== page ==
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What careers are used in NASA?

  1. Mar 20, 2010 #1
    I was thinking in mechanical engineering or mechatronic engineering, i really want to build things and love physics and math. I only left 4 months to choose career, some lights please.
  2. jcsd
  3. Mar 20, 2010 #2
    Are you in high school and deciding which university course to apply to or...?

    If so, why is NASA mentioned? There are many companies for engineers building the sort of things you might imagine happen at NASA, not least of all defence and aeronautic companies.

    You could also think about aeronautical engineering.
  4. Mar 20, 2010 #3
    Well i mentioned NASA becouse of the space ships, robots and stuff like that, but you say there are many companies that make this kind of things. I am in my last year of high school and deciding for a career in wich you learn how to build machines and stuff like that. In october i have to make the exam for entering the University, and im watching careers like mechanical/mechatronic.
  5. Mar 22, 2010 #4
    Any one knows?
  6. Mar 22, 2010 #5
    If you are thinking about doing mechanical engineering, you would potentially have opportunities pretty much anywhere, including NASA. I definitely recommend engineering if you are interested in any sort of technical job in industry or any job at a tech oriented organization.
  7. Mar 22, 2010 #6


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    Ability to count backwards from 10?

    Actually according to a friend at Nasa, that is contracted out !
  8. Mar 22, 2010 #7
    This is both funny and true!

    Regarding the original post: NASA uses all sorts of different careers. NASA does a very large and varied number of things and needs as many different types of engineers and scientists as required. The group I work in has Mathematicians (all applied math), Physicists (mostly nuclear but a few who come from high energy phenomenology) and Nuclear Engineers. All the researchers in our group have PhDs. This is not always the case. The other major groups in our branch (who do decidedly different research) are mainly aerospace engineers, mechanical engineers, material scientists and applied physicists.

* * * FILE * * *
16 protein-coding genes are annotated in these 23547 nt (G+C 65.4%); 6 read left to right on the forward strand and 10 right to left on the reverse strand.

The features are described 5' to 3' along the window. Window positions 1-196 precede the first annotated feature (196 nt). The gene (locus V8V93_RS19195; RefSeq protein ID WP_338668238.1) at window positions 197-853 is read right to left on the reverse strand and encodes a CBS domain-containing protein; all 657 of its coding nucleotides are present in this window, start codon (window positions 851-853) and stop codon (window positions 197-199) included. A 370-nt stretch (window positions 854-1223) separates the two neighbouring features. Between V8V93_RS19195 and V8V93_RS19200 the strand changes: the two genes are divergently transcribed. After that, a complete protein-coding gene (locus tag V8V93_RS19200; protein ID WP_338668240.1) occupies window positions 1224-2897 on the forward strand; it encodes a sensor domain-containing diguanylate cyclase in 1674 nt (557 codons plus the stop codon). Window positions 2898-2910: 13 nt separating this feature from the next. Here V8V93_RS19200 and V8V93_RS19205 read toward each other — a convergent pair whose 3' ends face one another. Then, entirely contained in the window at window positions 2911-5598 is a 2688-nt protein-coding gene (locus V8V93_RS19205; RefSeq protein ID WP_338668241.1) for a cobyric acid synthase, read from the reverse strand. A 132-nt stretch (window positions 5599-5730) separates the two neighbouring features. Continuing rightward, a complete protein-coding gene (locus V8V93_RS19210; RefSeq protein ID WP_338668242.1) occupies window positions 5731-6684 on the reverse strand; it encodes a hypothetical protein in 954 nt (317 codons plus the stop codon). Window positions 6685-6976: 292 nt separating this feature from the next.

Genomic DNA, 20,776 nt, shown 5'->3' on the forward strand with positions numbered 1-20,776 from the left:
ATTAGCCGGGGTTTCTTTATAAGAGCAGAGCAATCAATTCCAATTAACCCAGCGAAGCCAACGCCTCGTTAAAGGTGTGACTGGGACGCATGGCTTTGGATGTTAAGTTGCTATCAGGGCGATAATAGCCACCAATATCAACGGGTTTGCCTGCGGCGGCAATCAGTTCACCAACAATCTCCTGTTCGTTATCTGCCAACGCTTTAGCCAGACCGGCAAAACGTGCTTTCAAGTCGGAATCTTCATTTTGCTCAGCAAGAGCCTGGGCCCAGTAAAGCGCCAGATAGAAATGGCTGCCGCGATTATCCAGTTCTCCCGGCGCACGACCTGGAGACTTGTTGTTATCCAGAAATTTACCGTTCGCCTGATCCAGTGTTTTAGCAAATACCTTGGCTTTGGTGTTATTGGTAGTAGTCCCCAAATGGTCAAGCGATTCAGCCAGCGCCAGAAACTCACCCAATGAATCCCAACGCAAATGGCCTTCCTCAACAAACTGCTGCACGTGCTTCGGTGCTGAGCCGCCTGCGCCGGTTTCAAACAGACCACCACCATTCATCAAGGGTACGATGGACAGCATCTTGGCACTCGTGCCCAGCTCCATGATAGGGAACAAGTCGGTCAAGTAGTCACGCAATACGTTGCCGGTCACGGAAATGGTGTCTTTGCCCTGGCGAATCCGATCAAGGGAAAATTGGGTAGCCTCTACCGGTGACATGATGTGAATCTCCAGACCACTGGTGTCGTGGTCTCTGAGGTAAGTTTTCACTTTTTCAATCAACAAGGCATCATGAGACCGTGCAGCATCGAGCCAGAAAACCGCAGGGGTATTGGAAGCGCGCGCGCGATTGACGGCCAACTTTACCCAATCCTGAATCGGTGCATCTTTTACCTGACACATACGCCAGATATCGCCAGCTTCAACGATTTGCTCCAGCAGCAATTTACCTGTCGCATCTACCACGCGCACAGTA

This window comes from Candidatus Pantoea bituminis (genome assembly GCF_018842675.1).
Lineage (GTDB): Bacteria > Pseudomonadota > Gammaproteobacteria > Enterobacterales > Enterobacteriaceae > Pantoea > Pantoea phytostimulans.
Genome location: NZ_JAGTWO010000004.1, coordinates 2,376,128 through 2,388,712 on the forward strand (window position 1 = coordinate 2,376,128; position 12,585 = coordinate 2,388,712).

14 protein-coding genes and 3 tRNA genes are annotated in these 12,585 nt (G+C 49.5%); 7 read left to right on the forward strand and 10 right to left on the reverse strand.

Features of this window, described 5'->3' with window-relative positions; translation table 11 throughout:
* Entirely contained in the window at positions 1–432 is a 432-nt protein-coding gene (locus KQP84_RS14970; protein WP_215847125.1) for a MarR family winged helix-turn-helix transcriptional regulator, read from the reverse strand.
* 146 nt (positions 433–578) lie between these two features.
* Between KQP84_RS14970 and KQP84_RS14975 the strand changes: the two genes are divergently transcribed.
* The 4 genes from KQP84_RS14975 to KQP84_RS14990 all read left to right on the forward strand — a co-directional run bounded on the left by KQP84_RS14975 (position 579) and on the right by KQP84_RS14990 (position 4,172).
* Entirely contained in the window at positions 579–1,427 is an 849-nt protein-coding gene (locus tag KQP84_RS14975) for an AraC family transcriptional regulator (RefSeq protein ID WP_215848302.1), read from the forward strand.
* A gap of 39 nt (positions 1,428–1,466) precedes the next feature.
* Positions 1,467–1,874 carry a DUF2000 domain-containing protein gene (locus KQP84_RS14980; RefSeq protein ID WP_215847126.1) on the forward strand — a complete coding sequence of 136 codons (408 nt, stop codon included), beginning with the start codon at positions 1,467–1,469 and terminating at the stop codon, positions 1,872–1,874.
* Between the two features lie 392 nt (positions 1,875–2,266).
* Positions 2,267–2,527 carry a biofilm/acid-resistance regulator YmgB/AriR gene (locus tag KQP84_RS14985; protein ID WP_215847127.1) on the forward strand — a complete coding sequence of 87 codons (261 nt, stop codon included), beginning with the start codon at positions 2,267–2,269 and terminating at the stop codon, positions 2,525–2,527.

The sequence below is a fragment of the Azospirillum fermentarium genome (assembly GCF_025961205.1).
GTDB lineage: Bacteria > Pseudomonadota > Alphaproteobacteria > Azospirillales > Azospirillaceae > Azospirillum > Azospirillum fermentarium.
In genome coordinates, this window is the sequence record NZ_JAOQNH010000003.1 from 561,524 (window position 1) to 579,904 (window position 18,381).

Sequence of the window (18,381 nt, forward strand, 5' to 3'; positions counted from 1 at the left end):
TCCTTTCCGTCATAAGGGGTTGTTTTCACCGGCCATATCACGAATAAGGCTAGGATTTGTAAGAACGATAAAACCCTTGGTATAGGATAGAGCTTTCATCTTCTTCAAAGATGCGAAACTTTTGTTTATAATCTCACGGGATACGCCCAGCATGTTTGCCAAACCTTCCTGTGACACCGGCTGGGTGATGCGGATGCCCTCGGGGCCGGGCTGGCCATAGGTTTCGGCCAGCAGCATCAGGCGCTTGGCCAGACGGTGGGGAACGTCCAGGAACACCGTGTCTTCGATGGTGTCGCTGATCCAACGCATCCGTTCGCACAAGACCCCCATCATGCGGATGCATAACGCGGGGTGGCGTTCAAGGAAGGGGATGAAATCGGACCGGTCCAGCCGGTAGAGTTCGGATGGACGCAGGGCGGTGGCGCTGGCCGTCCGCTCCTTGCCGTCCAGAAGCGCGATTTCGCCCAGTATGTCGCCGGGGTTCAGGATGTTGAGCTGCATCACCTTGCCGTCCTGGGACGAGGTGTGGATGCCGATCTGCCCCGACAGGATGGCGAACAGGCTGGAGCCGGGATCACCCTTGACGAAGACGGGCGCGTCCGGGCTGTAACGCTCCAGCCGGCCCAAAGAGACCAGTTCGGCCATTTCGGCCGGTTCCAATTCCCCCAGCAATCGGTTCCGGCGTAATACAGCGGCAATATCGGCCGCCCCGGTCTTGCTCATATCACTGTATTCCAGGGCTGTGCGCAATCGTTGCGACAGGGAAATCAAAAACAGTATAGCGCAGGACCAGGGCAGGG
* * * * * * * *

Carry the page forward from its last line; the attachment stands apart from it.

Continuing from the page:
You can get a glimpse into some of the research done at the center I work at here: http://researchtech.larc.nasa.gov/resrch_area/index.htm [Broken]

    One thing to note here is that I am including both civil servants and contractors/grantees here. There are a lot more contractors/grantees than civil servants (a civil servant is an actual NASA employee, while a contractor or grantee is someone who holds a contract or a grant funded by NASA but works for a different company or institution). NASA was (is?) moving to having research be largely performed by contractors/grantees. There has been talk recently (last few years) about reversing this trend, but there has not been a lot of movement on that front that I have seen.
    Last edited by a moderator: May 4, 2017
  9. Mar 22, 2010 #8
    @ Norman...
    can u pls ellaborate over such options for international students???i hve done masters in physics and a research prjct in nuclear physics as well..nw m wrkin as a software developer in an IT company...
  10. Mar 22, 2010 #9
    Thank you guys for the answers =). Looks like Mechanical Engineering is more spread than Mechatronics maybe i make first mechanical engineering and next Mechatronics?
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